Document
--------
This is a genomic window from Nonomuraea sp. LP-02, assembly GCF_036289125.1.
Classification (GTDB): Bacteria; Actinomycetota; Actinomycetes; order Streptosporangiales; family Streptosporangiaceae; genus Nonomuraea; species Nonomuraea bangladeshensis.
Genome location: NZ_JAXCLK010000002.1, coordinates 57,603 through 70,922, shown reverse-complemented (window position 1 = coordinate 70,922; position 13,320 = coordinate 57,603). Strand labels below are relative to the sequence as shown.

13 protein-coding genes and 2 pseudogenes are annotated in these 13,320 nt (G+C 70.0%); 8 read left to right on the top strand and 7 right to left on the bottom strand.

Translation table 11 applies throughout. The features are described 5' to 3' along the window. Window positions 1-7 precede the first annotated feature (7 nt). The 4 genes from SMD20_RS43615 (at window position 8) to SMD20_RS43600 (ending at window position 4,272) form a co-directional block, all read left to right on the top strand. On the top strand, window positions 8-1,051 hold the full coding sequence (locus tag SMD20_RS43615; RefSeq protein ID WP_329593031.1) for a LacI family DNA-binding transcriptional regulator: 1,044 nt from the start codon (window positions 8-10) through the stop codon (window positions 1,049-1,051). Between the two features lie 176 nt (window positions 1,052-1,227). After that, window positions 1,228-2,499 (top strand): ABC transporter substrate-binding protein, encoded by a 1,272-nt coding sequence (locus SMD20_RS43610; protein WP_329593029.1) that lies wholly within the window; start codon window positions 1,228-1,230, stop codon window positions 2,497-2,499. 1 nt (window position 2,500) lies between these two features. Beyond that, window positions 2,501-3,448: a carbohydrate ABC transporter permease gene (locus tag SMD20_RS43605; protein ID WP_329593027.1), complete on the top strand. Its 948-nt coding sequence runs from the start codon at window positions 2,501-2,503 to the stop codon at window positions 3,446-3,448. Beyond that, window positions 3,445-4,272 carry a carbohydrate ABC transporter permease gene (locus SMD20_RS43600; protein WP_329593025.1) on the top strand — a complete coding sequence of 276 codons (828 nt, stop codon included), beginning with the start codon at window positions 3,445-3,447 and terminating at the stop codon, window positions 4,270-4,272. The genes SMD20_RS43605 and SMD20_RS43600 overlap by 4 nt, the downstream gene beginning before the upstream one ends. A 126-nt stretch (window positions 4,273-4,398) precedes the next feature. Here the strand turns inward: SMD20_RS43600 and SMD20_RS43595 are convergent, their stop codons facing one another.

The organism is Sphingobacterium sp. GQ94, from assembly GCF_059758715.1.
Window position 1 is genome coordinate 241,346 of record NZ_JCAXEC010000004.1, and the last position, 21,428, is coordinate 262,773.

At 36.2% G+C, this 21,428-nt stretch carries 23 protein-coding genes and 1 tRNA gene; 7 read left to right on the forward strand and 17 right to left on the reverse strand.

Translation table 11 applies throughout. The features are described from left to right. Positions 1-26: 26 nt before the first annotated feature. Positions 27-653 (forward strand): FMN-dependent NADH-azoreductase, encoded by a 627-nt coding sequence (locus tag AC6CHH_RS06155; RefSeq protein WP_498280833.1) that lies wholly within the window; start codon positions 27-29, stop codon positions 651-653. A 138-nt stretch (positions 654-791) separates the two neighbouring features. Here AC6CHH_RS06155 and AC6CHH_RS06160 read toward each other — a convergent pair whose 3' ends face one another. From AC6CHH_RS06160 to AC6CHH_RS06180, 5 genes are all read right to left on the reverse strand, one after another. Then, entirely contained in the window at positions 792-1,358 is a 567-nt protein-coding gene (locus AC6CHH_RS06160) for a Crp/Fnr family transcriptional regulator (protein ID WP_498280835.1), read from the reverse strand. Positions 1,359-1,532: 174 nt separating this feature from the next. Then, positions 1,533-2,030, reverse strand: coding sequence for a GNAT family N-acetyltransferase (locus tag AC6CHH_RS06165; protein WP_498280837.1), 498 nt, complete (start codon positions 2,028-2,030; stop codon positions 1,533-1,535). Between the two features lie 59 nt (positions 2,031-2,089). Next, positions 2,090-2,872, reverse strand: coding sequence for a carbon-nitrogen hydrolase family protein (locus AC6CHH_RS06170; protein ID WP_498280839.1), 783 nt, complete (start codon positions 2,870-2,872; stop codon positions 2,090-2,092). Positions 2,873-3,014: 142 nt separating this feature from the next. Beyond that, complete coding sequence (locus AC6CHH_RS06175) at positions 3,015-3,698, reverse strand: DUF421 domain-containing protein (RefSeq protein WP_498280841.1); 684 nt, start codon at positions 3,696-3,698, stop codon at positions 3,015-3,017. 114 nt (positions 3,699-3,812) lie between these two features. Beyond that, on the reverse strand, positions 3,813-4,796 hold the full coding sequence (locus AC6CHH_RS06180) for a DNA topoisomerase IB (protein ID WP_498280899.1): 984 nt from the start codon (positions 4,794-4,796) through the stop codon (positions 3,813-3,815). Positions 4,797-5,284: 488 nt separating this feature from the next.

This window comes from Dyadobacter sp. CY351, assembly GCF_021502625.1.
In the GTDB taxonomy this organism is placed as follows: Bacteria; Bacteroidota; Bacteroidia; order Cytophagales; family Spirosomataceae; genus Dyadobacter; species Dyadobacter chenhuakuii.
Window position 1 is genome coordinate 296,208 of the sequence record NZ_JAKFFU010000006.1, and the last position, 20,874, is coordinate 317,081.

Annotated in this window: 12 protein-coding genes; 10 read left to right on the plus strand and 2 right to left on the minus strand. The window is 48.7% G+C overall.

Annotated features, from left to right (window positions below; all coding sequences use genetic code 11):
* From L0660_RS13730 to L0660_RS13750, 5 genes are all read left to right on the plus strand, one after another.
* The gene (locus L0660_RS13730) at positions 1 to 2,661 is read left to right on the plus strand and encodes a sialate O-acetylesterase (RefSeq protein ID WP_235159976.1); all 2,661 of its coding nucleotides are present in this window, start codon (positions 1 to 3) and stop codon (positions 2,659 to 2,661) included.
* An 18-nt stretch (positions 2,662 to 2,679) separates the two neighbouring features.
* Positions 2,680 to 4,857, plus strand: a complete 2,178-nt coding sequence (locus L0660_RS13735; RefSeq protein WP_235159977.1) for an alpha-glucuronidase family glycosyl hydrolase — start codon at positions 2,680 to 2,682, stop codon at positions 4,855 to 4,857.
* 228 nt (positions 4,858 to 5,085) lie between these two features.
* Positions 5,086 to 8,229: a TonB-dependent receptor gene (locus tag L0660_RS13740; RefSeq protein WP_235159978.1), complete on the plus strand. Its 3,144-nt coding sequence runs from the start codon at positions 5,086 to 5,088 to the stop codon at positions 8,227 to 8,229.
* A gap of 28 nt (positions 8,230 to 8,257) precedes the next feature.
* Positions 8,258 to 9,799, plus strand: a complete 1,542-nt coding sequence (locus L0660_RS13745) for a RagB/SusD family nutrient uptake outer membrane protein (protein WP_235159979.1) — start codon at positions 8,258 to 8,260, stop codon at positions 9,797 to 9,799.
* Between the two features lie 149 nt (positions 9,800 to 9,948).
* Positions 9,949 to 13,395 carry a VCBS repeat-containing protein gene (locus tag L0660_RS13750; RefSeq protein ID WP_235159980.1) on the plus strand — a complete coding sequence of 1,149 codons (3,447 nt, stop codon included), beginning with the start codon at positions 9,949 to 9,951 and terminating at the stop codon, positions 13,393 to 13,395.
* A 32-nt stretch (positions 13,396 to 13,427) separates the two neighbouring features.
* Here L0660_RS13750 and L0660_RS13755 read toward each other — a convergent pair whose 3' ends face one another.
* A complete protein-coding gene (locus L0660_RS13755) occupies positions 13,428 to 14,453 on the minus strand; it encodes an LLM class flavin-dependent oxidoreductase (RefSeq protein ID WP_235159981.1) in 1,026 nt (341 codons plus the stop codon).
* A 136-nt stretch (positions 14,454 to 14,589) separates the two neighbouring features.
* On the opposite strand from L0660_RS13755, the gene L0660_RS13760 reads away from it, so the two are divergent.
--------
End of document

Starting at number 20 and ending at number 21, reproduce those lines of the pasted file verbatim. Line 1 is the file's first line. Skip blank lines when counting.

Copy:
* Positions 5,086 to 8,229: a TonB-dependent receptor gene (locus tag L0660_RS13740; RefSeq protein WP_235159978.1), complete on the plus strand. Its 3,144-nt coding sequence runs from the start codon at positions 5,086 to 5,088 to the stop codon at positions 8,227 to 8,229.
* A gap of 28 nt (positions 8,230 to 8,257) precedes the next feature.